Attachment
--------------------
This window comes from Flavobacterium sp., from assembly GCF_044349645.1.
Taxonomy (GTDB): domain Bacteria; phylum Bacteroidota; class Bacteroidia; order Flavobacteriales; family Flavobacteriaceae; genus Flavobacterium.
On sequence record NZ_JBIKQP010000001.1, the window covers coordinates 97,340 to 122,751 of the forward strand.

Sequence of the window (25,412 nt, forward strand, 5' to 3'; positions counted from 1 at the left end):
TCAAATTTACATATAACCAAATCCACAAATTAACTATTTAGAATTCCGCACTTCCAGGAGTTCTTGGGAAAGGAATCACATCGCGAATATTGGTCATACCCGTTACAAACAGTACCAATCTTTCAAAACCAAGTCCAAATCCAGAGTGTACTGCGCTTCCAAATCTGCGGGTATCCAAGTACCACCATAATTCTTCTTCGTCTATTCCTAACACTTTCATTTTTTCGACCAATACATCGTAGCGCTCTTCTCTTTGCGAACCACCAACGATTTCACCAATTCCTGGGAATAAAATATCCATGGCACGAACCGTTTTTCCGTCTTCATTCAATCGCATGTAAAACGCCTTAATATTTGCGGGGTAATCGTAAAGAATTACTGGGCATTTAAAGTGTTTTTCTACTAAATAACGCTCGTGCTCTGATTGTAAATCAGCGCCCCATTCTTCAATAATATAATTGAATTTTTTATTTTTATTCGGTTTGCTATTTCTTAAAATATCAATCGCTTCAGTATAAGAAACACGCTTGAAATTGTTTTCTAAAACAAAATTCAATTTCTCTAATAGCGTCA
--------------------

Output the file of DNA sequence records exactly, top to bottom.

This window comes from Flavobacterium sp., from assembly GCF_044349645.1.
Taxonomy (GTDB): domain Bacteria; phylum Bacteroidota; class Bacteroidia; order Flavobacteriales; family Flavobacteriaceae; genus Flavobacterium.
On sequence record NZ_JBIKQP010000001.1, the window covers coordinates 97,340 to 122,751 of the forward strand.

Sequence of the window (25,412 nt, forward strand, 5' to 3'; positions counted from 1 at the left end):
TCAAATTTACATATAACCAAATCCACAAATTAACTATTTAGAATTCCGCACTTCCAGGAGTTCTTGGGAAAGGAATCACATCGCGAATATTGGTCATACCCGTTACAAACAGTACCAATCTTTCAAAACCAAGTCCAAATCCAGAGTGTACTGCGCTTCCAAATCTGCGGGTATCCAAGTACCACCATAATTCTTCTTCGTCTATTCCTAACACTTTCATTTTTTCGACCAATACATCGTAGCGCTCTTCTCTTTGCGAACCACCAACGATTTCACCAATTCCTGGGAATAAAATATCCATGGCACGAACCGTTTTTCCGTCTTCATTCAATCGCATGTAAAACGCCTTAATATTTGCGGGGTAATCGTAAAGAATTACTGGGCATTTAAAGTGTTTTTCTACTAAATAACGCTCGTGCTCTGATTGTAAATCAGCGCCCCATTCTTCAATAATATAATTGAATTTTTTATTTTTATTCGGTTTGCTATTTCTTAAAATATCAATCGCTTCAGTATAAGAAACACGCTTGAAATTGTTTTCTAAAACAAAATTCAATTTCTCTAATAGCGTCA